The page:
Range anxiety, like most anxiety, is BS

A neurologist once explained anxiety to TeslaMondo thus: “You have two brains, a primitive one and a more advanced one. Sometimes the primitive one keeps sounding an alarm. The advanced one knows it’s a false alarm, but there’s still that initial reflex response that’s hard to stifle. Alarms are alarming. And so a struggle ensues.”

That’s why you find yourself talking to yourself, during bouts of anxiety, like so: “Cut it out. Cut it out. Calm down. Breathe. This isn’t a problem. Man this is so stupid. Will you stop with the heartbeat and the fast breathing? It’s exhausting.” It’s your two brains duking it out.

This MIT study about the electrification of personal transport says range anxiety hasn’t a toe in reality for most people. We’re dogs with plenty of unused leash. This makes perfect sense to your advanced brain, but try explaining this to your caveman brain who thinks you’re going to be stranded. It’s the same brain that reminds you about the distinct possibility that your headache is actually a fatal aneurysm in the making, and going grocery shopping means sniffing that smelly pet food aisle. You don’t even have a pet and have no reason to visit that aisle? Exactly. That’s anxiety for ya.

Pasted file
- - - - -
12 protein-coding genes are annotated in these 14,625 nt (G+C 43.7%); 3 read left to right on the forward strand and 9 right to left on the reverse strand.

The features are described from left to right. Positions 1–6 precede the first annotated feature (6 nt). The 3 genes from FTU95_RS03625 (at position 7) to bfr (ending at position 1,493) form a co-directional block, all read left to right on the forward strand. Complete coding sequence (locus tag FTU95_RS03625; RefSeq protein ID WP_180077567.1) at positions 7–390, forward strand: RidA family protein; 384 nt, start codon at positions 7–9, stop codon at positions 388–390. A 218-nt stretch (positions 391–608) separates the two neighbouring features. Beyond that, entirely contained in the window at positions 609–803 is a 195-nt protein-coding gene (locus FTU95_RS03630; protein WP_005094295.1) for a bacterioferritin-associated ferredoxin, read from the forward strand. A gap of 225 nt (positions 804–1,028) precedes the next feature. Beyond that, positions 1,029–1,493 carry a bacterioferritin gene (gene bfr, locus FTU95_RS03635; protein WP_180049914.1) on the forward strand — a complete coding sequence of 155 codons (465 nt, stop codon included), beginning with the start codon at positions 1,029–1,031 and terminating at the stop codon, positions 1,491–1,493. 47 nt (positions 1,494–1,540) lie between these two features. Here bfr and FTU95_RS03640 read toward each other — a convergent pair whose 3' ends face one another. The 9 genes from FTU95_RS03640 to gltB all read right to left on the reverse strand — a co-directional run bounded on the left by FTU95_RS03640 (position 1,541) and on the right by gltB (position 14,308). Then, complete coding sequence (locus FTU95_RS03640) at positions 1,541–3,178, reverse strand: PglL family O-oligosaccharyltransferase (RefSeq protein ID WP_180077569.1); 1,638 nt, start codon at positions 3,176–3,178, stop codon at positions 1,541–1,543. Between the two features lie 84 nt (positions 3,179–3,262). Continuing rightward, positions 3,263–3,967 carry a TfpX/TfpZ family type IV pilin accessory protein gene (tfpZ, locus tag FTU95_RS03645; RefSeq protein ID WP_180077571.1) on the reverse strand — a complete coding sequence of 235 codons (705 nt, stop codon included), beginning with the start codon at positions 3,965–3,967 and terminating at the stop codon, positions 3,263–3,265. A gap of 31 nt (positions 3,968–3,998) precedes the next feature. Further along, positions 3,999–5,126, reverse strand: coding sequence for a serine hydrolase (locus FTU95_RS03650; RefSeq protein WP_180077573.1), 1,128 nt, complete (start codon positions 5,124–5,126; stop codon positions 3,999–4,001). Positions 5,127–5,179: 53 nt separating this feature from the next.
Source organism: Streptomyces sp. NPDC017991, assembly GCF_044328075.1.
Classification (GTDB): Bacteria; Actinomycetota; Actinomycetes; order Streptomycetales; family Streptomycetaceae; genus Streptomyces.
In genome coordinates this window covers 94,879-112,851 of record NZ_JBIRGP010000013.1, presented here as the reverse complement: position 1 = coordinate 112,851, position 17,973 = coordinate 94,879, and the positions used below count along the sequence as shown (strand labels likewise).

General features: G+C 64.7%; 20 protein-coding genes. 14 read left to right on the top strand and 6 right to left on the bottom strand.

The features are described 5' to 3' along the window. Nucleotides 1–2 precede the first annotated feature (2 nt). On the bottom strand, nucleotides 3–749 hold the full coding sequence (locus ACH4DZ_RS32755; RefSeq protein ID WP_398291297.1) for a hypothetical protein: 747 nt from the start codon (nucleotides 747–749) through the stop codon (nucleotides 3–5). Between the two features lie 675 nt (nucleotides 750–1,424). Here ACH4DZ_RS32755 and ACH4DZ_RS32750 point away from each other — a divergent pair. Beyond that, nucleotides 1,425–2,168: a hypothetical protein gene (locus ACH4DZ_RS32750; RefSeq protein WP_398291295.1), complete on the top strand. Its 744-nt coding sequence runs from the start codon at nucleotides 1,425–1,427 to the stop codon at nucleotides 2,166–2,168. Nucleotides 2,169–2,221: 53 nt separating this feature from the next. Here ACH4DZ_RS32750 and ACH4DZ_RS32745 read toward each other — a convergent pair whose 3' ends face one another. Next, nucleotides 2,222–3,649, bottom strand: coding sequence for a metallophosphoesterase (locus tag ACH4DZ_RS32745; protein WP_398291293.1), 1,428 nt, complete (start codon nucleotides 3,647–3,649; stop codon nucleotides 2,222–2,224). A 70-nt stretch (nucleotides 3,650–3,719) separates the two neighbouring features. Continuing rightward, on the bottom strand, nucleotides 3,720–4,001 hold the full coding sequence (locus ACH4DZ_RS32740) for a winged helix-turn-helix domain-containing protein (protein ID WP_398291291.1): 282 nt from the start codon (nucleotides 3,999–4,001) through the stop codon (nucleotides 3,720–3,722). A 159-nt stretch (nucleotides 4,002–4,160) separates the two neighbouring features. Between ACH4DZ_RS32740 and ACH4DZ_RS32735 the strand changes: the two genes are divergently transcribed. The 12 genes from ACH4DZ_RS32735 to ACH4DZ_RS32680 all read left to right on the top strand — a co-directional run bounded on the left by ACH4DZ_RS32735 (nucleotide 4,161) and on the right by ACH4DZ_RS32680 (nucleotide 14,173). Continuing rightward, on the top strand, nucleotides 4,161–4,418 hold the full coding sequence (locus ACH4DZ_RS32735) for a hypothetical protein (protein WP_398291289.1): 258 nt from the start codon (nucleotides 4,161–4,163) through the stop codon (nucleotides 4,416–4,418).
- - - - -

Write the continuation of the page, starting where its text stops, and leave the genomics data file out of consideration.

Stress: Portrait of a Killer.


2 thoughts on “Range anxiety, like most anxiety, is BS



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